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American Annals of the Deaf

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Deaf Women's Lives: Three Self-Portraits

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However, the audiologist advised that no definite conclusions about hearing or not hearing could be made with certainty at the moment because of my young age. Instead, he suggested further observation of my responses before confirming the diagnosis. He then counseled Mom and Dad about speech stimulation, instructing them to talk to me as much as they could, only face to face. Knowing that this method of stimulating speech would be a burden at home, the audiologist suggested that I work with a speech therapist at Old Dominion. Mom and Dad agreed, eager for me to say something.

Several months passed, and all attempts at motivating me to vocalize and imitate vowels had been fruitless. Mary Jane, a speech therapist, had worked with me two or three days a week. I do vaguely remember her as an affectionate person who seemed to work awfully hard at motivating me. Mary Jane and I met again thirty years later at a coffee café and had a captivating conversation because she told me how everyone had believed that I had a complex communicative disorder. Deafness was the last thing on their list because I did have some hearing, particularly of loud sounds. Aphasia was what everyone assumed. This disorder, which is a complete absence of the communication and comprehension skills, provides an explanation for the child’s failure to speak. An aphasic child cannot follow the meaning of the words he or she hears. According to Mary Jane, I showed these symptoms. She would set small things on the table and ask me to pick up a pen. After many unsuccessful attempts, I would finally pick up the right item. But the next day, I’d completely forget. Not knowing what the “pen” looked like. Back to the drawing board. Mary Jane would have to start all over again. But she persevered.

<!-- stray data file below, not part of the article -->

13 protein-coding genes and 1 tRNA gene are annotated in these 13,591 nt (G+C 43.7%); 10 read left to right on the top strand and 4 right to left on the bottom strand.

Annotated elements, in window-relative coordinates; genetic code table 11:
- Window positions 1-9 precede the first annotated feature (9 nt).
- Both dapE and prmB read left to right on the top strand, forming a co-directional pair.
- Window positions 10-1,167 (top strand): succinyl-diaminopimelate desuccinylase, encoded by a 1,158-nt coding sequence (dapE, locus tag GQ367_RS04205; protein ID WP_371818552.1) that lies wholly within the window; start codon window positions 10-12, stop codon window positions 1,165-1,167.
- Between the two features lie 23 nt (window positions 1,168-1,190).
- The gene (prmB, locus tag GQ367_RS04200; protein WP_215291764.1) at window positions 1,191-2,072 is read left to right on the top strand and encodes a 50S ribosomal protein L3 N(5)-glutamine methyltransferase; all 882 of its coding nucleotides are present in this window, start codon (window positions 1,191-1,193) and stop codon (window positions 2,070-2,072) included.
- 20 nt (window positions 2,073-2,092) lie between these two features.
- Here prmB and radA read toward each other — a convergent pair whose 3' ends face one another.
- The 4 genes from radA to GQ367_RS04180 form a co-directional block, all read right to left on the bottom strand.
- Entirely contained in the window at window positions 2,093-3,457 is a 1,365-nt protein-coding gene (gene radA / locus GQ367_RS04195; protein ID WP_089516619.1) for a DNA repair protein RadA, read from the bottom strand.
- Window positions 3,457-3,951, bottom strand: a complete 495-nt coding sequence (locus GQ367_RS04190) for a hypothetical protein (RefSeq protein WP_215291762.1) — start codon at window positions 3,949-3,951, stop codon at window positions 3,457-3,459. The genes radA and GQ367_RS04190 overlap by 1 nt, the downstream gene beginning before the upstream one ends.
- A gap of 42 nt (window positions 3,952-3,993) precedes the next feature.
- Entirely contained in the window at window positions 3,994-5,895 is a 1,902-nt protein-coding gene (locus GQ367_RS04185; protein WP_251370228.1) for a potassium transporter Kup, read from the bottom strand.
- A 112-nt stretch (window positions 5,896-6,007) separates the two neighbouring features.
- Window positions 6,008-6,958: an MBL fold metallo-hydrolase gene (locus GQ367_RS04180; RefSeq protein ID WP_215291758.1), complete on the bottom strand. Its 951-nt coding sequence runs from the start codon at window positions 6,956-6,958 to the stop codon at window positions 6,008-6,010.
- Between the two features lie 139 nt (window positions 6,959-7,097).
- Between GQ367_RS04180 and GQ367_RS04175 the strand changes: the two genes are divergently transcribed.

As our therapy sessions progressed, Mary Jane realized that I watched her lips intently. I had finally speechread some words such as “yes” and “no.” But still I couldn’t vocalize. Instead, I began talking to myself silently in front of the mirror. The medical reports explain that I jabbered without any sound coming out of my mouth, making livid facial expressions and gestures. Boy, I must have looked nutty! But I had a perfect reason for my puppetlike actions. Because I didn’t know that voices and moving lips were often associated together, I began to think it was natural for everyone to mouth words. No wonder I began to imitate facial expressions, especially Mom’s. I’d just frown hard and shake my index finger up and down, babbling in silence. That’s how Mom scolded me whenever I knocked over a glass of fruit drink or threw a plastic toy block. When scolded, I’d place my hands over my eyes. You guessed it, I didn’t want to see my mother’s lips!

Now I was two and a half years old and still not speaking. It was time to take me to John Hopkins Hospital which had pioneers in the field of deafness. That trip involved a four-hour drive to Baltimore, which would be the first of many in several months. To rule out autism, the local doctors made an appointment for us to meet with the specialist, also in Baltimore, who was famous for his research on autism. Mom and Dad feared a visit to the specialist because autism still might be a possibility. They knew autistic children lacked the ability to communicate and responded to sounds inappropriately. I had those symptoms; that’s why Mom and Dad were scared out of their wits when they pulled up in front of a small colonial ranch house which was the specialist’s office.

When we entered the foyer, the specialist descended the stairs with a broad grin and took one look at me in my dad’s arms. He told Mom and Dad flat out, “Bainy is not autistic.” My parents were caught off guard and looked at each other. The specialist explained that he was watching by the window upstairs when we parked in front. When Dad removed me from the back seat, he knew instantly that I was not autistic. It was because I wrapped my arms around Dad’s neck. If I were autistic, my arms would have gone limp or pushed Dad away. Much to my parents’ relief, the specialist ruled out autism and, instead, suspected deafness after reading the reports from my local doctors. He didn’t think I had aphasia because I watched lips.

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